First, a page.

June 27, 2013

Finest Hour 135, Summer 2007

Page 13

Around & About


Antoine Capet, Professor of British Civilization, University of Rouen, told us of “Torn Asunder,” by Ruaridh Nicollthe, an article on the Union of Britain in The Observer (London) on January 7th: “Churchill famously left Scots as a rearguard at Dunkirk because nobody would be too upset.” This is an example of mischief-making. The Prime Minister would have had no knowledge of which units were left on the beaches during the heroic evacuation at Dunkirk. That was decided by those on the spot. As it happens, the units which suffered most were those ordered to defend Calais to the last: the King’s Royal Rifle Corps and the Rifle Brigade. The word “famously” suggests that the reference was confused with St. Valéry—a long way southwest of Dunkirk. Here the 51st Highland Division, which had been behind the Somme and not involved in the evacuation, was obliged to surrender after a tough fight, having been cut off and surrounded on 12 June— eight days after the end of the Dunkirk operation. To say that the P.M. chose to sacrifice this Division is absurd. —PHC

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Richard Littlejohn writes in the Daily Mail that Chancellor of the Exchequer and presumptive new Prime Minister Gordon Brown “has been comparing himself to Churchill (as well as Gandhi ). I look forward to his first prime ministerial broadcast. ‘We shall tax on the beaches, we shall tax on the landing grounds, we shall tax in the fields and in the streets…. Never in the field of human taxation, has so much been owed by so many….. I have nothing to offer but tax, tax and more tax.’”

Addendum to Warren Kimball’s “The Alcohol Quotient” (FH 134), from Sir Martin Gilbert, In Search of Churchill (1994, 226-27): In January 1942, as Japanese forces advanced into Burma, Anthony Eden reported Churchill’s desire to fly to India to meet with Indian leaders to work out a constitution for India after the war. Sir Alexander Cadogan called WSC’s plan “brilliantly imaginative and bold.” Eden told his private secretary, Oliver Harvey, that Churchill had “confessed that he did feel his heart a bit… he had tried to dance a little the other night but quickly lost his breath.” Harvey commented: “What a decision to take, and how gallant of the old boy himself. But his age and especially his way of life must begin to tell on him. He had a beer, three ports and three brandies for lunch today, and has done it for years.” In the event Churchill did not go to India, feeling he must be in London at a critical time.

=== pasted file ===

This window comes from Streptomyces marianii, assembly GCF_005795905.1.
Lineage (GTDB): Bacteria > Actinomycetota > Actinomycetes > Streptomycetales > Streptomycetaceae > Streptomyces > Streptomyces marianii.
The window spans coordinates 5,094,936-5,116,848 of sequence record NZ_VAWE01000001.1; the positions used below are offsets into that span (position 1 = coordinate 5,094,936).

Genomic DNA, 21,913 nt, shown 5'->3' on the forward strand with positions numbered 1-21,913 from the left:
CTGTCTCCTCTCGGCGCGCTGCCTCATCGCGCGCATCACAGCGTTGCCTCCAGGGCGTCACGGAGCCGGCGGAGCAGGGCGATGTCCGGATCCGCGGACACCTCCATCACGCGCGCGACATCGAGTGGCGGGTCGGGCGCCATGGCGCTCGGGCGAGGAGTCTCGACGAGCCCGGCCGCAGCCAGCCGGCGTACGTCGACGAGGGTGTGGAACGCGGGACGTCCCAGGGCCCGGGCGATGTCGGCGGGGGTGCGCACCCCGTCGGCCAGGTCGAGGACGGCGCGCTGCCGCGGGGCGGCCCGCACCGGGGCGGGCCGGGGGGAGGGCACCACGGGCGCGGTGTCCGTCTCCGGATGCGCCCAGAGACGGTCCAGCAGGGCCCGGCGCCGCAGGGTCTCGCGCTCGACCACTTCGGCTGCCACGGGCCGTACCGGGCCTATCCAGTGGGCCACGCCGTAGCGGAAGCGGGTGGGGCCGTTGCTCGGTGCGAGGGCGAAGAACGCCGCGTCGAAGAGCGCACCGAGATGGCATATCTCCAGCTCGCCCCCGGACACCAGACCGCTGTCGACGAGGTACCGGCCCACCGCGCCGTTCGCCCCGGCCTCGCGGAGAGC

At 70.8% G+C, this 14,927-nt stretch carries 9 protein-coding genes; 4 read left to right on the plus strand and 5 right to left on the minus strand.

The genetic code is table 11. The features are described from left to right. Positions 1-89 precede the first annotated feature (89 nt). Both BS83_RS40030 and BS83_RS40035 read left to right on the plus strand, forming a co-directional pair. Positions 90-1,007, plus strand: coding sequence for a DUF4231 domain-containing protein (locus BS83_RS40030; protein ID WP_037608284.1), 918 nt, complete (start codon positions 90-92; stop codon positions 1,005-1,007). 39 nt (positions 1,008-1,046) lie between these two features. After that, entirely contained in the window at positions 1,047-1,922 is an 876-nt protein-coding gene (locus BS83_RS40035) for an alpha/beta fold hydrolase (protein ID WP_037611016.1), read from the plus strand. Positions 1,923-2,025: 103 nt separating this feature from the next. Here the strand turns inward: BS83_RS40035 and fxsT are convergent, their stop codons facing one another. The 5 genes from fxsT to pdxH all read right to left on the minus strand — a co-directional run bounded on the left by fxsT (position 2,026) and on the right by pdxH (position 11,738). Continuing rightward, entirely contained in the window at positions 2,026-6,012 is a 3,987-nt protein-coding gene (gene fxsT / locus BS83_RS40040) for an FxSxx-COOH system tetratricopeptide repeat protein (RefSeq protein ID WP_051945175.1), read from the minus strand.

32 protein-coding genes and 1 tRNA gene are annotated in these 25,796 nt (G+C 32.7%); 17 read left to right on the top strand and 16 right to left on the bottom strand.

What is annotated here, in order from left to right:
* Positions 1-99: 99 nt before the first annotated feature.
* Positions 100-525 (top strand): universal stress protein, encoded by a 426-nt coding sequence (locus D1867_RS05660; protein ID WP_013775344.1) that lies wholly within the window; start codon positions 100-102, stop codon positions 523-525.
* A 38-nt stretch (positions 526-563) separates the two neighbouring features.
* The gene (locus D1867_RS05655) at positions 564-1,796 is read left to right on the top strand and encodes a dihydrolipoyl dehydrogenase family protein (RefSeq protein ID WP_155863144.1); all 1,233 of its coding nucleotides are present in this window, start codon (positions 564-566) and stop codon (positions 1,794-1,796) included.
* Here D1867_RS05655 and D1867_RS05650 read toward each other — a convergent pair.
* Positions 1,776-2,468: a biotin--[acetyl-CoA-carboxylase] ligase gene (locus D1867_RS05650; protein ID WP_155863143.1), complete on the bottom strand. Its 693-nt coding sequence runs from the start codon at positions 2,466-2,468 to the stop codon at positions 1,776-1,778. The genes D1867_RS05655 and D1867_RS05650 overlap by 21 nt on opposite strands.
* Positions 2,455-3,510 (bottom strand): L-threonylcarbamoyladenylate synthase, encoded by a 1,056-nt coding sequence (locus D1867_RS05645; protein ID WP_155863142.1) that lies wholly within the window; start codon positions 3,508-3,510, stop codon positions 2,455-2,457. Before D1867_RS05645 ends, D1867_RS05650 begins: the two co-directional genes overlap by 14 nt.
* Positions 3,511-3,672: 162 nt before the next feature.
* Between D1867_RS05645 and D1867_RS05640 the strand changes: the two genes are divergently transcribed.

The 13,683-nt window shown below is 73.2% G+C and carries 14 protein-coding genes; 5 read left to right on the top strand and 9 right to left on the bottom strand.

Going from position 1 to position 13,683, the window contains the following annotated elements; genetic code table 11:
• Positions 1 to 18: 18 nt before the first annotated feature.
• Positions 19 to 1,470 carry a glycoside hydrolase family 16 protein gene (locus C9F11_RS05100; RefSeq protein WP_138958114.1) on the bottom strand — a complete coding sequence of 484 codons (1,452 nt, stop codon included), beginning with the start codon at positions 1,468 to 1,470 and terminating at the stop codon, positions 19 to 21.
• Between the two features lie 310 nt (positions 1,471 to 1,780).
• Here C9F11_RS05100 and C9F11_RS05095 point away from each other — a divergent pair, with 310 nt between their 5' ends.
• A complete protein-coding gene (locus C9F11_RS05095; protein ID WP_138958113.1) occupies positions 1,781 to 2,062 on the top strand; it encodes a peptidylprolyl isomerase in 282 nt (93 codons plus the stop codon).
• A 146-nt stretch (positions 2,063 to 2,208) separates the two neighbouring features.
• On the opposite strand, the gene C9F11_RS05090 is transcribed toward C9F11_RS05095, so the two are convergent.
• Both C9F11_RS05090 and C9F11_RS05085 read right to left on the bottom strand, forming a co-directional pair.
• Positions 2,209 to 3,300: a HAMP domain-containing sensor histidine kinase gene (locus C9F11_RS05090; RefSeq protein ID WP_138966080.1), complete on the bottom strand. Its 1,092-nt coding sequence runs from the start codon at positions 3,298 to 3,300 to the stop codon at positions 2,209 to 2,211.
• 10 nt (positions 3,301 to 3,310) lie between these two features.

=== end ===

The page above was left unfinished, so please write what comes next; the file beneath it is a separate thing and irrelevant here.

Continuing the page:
Scott Johnson in “The Limits of Churchill’s Magnanimity,” http://powerlineblog.com/ May 19th, refers favorably to Finest Hour 101 regarding Churchill’s uncharacteristic remark about Stanley Baldwin in 1946 (“it would have been much better had he never lived”). Johnson provided a link to our website, which has produced at least one new member. He also included another Churchill quotation but it was not quite as stated, and did not apply to Baldwin: “As the man whose mother-in-law had died in Brazil replied, when asked how the remains should be disposed of, ‘Embalm, cremate and bury. Take no risks!’” This was actually from Churchill’s article, “Britain’s Deficiencies in Aircraft Manufacture,” Daily Telegraph, London, 28 April 1938, reprinted in Step by Step (London: Butterworth, 1939), 226.

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